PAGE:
U-M expands its Go Blue Guarantee in 2023-24 budget


Another 450 in-state students will be able to attend the University of Michigan tuition-free as part of a 2023-24 budget that expands the Go Blue Guarantee and prioritizes affordability and key investments in student, faculty and staff success.

The Board of Regents approved a spending plan June 15 that increases the family income and asset thresholds to up to $75,000 each for U-M’s signature free-tuition program. 

The $2.79 billion general fund budget for the Ann Arbor campus covers the fiscal year that begins July 1. It is part of an approved, universitywide consolidated budget package that also includes spending plans for Michigan Medicine, UM-Dearborn, UM-Flint, Athletics, Michigan Housing and student fees.

“The proposed fiscal year ’24 budget advances our highest priorities, builds on our strengths and sets the stage for a bold era of change,” Laurie McCauley, provost and executive vice president for academic affairs, said at the regents meeting.

“The proposed budget supports both our current position as an exemplary public university and our ambition — in the best sense of that word — to do more. It does so while maintaining the fiscal discipline that is a hallmark of responsible stewardship of our resources.”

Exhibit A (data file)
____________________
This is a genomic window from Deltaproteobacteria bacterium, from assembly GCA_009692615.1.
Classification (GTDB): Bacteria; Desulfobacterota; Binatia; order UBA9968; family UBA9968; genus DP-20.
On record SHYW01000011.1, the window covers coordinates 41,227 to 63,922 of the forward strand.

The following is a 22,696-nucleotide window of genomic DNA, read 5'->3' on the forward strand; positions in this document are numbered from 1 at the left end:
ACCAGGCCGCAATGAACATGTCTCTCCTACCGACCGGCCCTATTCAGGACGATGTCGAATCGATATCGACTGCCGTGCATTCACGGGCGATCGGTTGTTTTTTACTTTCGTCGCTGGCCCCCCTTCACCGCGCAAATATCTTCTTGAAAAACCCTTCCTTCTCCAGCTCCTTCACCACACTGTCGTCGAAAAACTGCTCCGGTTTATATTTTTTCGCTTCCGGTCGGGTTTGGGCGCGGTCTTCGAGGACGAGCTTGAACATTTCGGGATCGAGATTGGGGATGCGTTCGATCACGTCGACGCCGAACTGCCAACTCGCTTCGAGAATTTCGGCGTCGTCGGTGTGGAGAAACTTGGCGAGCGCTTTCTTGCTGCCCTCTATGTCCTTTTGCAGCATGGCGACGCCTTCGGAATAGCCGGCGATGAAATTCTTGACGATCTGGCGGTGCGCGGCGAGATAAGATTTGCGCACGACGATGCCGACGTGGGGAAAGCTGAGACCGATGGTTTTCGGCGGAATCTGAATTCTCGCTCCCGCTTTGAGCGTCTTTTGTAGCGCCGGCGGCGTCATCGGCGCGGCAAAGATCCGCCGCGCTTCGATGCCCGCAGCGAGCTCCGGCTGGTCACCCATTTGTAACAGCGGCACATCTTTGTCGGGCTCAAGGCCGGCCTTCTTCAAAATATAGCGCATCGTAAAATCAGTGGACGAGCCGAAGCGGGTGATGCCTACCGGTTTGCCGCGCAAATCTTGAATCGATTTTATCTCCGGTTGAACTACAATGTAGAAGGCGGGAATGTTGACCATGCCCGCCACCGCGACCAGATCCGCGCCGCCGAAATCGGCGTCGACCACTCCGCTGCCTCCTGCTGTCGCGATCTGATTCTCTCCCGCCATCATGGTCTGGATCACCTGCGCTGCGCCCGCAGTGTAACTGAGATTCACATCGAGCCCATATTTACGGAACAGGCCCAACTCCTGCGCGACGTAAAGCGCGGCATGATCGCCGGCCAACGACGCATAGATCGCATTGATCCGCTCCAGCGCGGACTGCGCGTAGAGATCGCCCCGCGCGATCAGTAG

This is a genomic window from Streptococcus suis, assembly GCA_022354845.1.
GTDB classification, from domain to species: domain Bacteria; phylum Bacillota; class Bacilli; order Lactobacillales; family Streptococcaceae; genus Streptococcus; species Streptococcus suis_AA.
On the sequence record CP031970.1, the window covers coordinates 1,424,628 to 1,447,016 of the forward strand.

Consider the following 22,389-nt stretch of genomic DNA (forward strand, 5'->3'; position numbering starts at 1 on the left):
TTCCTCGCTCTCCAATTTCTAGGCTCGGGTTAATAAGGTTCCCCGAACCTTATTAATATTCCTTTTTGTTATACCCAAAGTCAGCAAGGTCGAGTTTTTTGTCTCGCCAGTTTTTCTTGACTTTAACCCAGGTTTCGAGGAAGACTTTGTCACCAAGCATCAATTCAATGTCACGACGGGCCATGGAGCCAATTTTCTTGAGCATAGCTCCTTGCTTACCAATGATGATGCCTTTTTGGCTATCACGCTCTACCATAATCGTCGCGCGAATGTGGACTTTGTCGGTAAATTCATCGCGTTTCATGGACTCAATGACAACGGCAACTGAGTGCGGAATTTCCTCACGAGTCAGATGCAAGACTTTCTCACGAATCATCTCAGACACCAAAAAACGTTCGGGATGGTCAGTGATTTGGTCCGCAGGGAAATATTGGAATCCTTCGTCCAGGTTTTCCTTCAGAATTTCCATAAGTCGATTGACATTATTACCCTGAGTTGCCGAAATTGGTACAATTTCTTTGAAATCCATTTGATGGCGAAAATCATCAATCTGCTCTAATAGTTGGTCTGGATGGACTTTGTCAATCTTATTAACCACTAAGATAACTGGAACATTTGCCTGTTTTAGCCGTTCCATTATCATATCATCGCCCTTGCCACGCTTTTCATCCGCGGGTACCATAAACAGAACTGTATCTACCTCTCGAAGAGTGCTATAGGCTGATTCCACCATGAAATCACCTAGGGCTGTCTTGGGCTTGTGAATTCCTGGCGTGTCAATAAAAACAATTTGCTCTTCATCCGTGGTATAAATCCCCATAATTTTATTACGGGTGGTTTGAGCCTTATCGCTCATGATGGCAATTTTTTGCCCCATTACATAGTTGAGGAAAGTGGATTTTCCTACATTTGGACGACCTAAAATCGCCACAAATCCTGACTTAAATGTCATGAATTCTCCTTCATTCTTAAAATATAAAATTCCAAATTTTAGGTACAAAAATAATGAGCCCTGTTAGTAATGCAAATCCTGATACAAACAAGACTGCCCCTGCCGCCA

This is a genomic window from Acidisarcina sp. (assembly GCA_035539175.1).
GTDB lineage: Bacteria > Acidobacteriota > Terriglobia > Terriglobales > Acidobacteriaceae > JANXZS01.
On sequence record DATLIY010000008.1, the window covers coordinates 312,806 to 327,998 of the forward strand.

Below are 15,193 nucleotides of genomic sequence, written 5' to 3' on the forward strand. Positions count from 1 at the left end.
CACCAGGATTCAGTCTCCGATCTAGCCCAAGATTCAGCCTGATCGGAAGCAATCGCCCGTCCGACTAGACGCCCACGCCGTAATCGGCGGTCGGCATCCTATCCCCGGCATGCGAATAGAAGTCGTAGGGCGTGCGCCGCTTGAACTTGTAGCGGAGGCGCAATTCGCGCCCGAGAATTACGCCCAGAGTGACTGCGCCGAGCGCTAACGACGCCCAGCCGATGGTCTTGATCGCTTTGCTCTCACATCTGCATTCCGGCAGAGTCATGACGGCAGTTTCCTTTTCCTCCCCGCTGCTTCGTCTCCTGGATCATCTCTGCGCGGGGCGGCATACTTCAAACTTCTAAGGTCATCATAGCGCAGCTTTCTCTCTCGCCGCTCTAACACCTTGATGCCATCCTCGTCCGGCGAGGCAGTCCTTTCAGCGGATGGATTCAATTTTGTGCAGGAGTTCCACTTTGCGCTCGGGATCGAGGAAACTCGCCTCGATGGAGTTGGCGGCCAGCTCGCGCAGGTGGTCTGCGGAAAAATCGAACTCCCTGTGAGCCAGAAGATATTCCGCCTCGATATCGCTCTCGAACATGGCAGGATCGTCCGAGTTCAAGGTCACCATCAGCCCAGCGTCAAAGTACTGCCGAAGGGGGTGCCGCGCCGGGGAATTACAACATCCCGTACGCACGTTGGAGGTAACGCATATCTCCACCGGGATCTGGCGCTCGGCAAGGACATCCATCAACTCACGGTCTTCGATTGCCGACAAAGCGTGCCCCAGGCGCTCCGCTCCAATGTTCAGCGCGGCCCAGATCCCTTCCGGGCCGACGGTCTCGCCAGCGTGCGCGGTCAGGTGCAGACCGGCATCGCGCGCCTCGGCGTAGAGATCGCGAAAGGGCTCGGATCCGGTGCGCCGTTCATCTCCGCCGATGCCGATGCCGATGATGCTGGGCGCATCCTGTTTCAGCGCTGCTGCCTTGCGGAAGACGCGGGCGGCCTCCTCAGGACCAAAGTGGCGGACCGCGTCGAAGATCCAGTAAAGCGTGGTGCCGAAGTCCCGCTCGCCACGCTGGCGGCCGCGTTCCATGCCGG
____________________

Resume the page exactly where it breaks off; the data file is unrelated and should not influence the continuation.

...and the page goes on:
The regents unanimously approved the budget measure, with Regent Paul Brown absent.

The budget includes a 2.9% increase in the rate for in-state undergraduate tuition and fees at the Ann Arbor campus, which is below the projected rate of inflation.

The change will be offset by a 7.8% increase in undergraduate financial aid that will cover the tuition increase for most in-state students with financial need — making this the 14th consecutive year that additional financial aid resources will cover the full tuition increase for most resident undergraduates receiving financial aid.

Graduate students and out-of-state undergraduate students will see a 4.9% increase in tuition and fees.

The in-state “sticker price” tuition rate for undergraduates, along with fees, will increase by $492, for an annual rate of $17,228. Tuition and fees will increase by $2,738 for nonresident undergraduate students, for an annual rate of $58,072. Tuition and fees are based on full-time enrollment, which is defined as 12-18 credit hours.

Regent Sarah Hubbard said keeping U-M affordable is a top priority.

“The ability to maintain very low, below-the-rate-of-inflation increases in Ann Arbor — very modest increases in Flint and Dearborn, as well — I think has been a very positive result of the oversight the board is providing to the university,” she said.